Flickr
Flickr

Despite a court ruling that stated the ban on burkinis violated basic freedoms, French mayors are continuing to enforce the ban in many coastal resort cities. Cannes first put a temporary ban on burkinis Aug. 12 in the wake of the Nice and Saint-Etienne-du-Rouvray terror attacks.

According to the Guardian, “More than 20 mayors have defiantly kept in place decrees under which municipal police can stop and fine any women in full-body swimsuits at the beach despite the ruling from the state council that the burkini bans are a ‘serious and manifestly illegal violation of fundamental freedoms.'” The court ruling lifted the ban in one French Riviera town but was expected to set a legal precedent.

More than 30 coastal resorts have placed a ban on the burkini. French Prime Minister Manuel Valls has previously stated that the burkini is “not compatible” with French values, calling it an “expression of a political project, a counter-society, based notably on the enslavement of women.”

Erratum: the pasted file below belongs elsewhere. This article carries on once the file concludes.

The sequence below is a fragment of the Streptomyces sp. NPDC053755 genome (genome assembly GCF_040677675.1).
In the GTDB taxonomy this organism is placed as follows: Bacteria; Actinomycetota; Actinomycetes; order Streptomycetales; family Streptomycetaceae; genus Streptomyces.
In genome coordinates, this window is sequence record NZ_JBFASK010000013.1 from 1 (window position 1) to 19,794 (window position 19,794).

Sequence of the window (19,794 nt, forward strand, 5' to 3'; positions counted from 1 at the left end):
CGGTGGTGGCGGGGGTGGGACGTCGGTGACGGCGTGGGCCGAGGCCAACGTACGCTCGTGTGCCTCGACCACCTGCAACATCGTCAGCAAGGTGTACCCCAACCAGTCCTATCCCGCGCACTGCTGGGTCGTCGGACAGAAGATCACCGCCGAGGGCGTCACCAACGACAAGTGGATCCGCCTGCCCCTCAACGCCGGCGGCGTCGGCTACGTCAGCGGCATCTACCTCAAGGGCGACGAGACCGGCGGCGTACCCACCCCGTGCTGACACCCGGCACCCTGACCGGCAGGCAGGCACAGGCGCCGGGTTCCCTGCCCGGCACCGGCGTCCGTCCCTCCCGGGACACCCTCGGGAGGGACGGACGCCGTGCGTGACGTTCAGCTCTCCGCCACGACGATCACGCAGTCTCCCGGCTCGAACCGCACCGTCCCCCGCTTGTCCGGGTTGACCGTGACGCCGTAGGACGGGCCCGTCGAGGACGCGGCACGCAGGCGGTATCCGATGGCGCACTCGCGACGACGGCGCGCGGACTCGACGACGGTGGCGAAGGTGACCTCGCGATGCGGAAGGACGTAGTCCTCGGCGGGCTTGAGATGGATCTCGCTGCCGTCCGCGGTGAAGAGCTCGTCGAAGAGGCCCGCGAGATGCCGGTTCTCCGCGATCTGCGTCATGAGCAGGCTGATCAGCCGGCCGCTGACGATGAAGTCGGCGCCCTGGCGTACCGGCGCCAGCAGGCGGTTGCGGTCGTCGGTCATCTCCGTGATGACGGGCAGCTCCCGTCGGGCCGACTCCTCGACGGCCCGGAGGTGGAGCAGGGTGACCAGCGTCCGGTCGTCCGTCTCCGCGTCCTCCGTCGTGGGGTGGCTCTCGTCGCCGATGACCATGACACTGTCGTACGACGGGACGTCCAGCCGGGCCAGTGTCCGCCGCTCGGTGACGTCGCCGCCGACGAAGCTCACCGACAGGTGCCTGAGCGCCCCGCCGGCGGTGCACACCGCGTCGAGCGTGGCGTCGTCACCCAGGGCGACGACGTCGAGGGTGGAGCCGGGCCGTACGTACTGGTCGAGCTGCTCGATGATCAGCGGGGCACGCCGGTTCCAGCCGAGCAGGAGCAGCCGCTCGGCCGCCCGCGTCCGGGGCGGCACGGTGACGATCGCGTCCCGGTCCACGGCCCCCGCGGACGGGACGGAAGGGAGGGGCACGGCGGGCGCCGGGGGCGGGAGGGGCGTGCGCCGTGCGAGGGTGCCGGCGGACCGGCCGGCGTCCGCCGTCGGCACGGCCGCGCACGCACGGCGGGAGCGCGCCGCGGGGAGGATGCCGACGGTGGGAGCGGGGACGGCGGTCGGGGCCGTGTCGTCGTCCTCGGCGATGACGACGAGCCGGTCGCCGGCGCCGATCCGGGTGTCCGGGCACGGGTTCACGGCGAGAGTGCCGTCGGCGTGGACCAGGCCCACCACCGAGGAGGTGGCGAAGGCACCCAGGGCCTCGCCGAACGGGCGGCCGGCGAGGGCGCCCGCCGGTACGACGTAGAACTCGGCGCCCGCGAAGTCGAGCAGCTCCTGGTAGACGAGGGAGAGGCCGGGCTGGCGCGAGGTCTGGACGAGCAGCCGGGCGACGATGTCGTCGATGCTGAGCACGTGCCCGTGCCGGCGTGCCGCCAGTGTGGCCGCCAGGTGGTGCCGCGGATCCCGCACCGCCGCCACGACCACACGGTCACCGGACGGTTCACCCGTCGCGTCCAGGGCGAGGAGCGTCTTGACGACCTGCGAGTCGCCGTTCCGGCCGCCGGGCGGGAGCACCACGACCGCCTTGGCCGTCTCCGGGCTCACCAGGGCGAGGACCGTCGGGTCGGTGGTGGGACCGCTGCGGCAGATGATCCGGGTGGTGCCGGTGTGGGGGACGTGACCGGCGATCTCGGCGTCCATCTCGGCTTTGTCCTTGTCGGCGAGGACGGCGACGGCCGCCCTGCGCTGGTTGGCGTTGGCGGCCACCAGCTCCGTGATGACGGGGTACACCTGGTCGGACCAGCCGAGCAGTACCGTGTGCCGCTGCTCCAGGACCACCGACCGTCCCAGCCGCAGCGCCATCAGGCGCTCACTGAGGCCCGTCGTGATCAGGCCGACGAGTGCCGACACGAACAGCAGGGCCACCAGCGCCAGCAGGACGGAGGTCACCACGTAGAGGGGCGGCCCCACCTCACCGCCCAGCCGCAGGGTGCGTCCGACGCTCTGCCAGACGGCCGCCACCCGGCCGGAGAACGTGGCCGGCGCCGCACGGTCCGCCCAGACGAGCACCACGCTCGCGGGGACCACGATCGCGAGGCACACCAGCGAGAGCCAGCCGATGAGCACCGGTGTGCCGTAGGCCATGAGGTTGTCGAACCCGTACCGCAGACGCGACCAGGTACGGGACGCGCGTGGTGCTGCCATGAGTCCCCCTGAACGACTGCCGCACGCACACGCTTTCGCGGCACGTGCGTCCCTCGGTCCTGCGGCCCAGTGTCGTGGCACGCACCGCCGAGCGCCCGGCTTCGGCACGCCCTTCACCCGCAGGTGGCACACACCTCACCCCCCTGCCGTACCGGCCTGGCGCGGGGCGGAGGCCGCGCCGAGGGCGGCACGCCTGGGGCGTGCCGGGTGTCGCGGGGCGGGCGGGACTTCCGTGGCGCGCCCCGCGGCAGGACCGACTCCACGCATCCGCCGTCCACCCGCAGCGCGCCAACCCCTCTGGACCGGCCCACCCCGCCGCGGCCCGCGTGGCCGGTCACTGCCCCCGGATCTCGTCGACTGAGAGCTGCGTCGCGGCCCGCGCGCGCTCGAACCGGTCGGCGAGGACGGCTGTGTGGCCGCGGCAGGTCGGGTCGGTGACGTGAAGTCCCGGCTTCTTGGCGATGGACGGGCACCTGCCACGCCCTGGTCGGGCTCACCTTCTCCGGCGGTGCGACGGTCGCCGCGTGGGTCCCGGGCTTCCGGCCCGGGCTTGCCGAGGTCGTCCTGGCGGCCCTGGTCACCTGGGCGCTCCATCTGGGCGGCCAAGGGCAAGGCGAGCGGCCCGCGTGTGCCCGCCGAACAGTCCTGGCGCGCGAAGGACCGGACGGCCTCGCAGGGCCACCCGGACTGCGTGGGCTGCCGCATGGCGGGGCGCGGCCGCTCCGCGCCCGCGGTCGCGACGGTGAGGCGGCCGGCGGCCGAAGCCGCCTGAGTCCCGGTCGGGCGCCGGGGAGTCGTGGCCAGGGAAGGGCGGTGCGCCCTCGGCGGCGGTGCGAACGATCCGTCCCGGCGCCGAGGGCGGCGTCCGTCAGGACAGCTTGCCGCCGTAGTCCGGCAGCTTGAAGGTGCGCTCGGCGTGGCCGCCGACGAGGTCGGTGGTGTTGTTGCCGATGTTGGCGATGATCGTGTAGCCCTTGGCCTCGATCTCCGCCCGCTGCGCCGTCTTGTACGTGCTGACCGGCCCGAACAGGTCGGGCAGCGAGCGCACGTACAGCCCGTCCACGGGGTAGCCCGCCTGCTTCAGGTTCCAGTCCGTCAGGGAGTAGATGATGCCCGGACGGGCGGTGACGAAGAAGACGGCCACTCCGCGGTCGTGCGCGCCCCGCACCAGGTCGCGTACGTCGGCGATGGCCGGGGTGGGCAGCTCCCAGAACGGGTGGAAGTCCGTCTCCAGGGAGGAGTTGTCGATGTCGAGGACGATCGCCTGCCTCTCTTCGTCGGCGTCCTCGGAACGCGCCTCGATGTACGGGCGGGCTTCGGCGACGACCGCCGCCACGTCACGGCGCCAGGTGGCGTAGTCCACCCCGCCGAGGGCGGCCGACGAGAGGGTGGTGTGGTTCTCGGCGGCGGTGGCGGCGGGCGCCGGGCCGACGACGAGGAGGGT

Women wearing the burkini have been given tickets and forced to remove layers of clothing in public. One woman in Nice was given a ticket for not “wearing an outfit respecting good morals and secularism.” The burkini covers all but the face, hands and feet. According to Vox, the burkini ban “could have a negative effect on the fight against radicalization.”

Aheda Zanetti, the creator and designer of the burkini, has criticized the ban, saying it was created “to give women freedom, not to take it away.” She wrote in a Guardian article, “You’ve taken a product that symbolised happiness and joyfulness and fitness, and turned it into a product of hatred.”

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Photo credit: Bruno Sanchez-Andrade Nuño, Flickr